By Rachel Stern | Patch Staff
Palo Alto Patch
United Nations Association Film Festival brings documentaries such as Facing Forward to Palo Alto high schools.
It's a rigorous and structured academic environment. The middle schoolers are entitled to only two bathroom breaks in their 10 hour day, have to be in class at 7 am every morning, and must don the same plaid uniforms throughout the non-stop academic year.
"Would you want to go to a school like this?" director Laura Paglin asked an auditorium of East Palo Alto's Eastside College Preparatory School before her film screened Tuesday afternoon, garnering an unanimous chorus of "No!"
Yet many parents outside of Cleveland, Ohio vie to get their children into the high performing Entrepreneurship Preparatory School (E-Prep), the subject of Paglin's documentary, Facing Forward. Twenty five percent of students pass Ohio's mandatory state test when they enter, but by the time they exit almost 95 percent do.
The film was screened late Tuesday afternoon at the 14th United Nations Association Film Festival to an audience of about 40 high schoolers, who eagerly asked Paglin questions about her film and experiences before and after it played.
UNAFF has been screening movies in schools this year in order to attract wider audiences. On 2 p.m. Tuesday, two films were screened at Palo Alto High School, and another film, the Brazilian Wasteland, will be screened there Thursday at 8 p.m. Eastside College Preparatory has also showed its students the South African documentary Shantytown Cinderellas and the Egyptian documentary Raising Yusriya.
Paglin stationed herself for three years in E-Prep Charter School when it opened in Cleveland in 2008. She documented the struggles, successes, and the day-to-day life of the school hailed for its high achievement rates of children who come from rough home environments.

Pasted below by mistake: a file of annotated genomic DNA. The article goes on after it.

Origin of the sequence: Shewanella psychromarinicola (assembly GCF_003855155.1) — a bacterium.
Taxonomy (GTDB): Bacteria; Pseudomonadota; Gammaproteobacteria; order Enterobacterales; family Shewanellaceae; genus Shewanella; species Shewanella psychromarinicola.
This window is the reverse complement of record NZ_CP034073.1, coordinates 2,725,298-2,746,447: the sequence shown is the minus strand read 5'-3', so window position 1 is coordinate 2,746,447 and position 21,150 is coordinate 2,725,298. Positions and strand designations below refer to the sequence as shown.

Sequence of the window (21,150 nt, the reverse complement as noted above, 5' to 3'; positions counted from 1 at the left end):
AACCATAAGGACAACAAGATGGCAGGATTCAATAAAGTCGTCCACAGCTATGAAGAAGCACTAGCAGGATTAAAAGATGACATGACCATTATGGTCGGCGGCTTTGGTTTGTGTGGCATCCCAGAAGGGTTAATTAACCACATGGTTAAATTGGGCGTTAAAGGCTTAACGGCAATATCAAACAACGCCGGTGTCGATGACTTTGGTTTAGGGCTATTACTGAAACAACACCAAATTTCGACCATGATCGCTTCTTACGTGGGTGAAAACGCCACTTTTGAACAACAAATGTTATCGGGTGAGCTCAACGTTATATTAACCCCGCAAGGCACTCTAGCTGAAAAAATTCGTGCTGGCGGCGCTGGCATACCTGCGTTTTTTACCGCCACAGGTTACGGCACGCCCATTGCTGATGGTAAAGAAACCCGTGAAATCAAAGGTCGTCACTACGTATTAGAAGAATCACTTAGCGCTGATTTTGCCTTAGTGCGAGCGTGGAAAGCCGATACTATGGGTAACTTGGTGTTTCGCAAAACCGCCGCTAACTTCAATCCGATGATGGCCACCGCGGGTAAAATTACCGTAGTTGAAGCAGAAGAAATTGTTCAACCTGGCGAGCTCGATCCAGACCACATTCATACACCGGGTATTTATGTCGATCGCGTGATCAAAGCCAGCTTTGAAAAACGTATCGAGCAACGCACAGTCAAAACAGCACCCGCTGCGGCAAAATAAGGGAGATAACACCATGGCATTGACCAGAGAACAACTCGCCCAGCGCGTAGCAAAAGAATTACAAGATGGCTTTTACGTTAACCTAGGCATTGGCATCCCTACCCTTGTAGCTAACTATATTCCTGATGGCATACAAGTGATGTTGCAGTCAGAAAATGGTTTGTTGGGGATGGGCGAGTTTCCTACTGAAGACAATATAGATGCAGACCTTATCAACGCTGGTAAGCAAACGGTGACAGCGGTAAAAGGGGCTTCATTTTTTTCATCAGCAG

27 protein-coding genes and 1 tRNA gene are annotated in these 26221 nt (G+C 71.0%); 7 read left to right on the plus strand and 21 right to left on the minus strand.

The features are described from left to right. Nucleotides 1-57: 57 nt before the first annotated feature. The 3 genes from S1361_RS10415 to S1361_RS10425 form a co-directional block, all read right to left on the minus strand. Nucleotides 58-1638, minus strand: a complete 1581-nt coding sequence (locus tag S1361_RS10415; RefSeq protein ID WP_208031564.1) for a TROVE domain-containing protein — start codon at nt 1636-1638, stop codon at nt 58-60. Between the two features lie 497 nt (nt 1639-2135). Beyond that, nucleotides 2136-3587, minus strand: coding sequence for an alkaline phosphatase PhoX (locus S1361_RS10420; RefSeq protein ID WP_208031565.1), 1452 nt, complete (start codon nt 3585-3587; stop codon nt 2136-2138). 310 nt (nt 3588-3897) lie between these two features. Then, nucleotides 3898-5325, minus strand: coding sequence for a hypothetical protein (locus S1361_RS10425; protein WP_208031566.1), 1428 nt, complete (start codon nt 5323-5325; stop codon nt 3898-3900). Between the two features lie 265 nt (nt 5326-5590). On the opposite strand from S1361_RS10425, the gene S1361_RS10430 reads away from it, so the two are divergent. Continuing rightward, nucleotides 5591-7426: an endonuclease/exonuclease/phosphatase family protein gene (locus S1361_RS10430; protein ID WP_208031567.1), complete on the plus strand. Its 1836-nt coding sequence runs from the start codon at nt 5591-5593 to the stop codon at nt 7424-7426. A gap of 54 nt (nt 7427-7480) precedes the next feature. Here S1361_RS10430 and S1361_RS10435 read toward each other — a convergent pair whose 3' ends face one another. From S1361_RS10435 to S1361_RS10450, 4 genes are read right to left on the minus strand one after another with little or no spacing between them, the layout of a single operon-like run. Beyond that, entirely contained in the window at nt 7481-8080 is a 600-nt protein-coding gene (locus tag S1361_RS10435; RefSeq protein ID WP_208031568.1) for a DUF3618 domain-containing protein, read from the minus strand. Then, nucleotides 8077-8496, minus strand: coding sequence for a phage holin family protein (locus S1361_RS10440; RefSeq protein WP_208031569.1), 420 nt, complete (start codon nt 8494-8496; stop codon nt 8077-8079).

"What they fail to realize is that they need that support at home," explains one teacher in the film about how parents drop their students off at school, automatically expecting them to be fixed.
Her protagonist, Tyree, is one such case. Paglin only discovered him after collecting footage for a year at the school. Charming but troubled, he both receives high marks and faces expulsion, pushing forward while being held back by his chaotic home life.
"The first year I was kind of floundering around because they didn't really want me in the school," said Paglin. "I went into it not really knowing what my intention is."
But as the months went on, Paglin blended into the woodwork of the school, and was able to candidly capture heart wrenching and heartwarming moments alike on film.
"The kids just began to know me as the camera lady," she said after the film on Tuesday.
The film she presented on Tuesday, tying in with the UNAFF's theme of "Education is a Human Right," is a little over an hour, and succinctly chronicles the two years of tumult at a school perhaps not as different than Palo Alto's as it initially seems.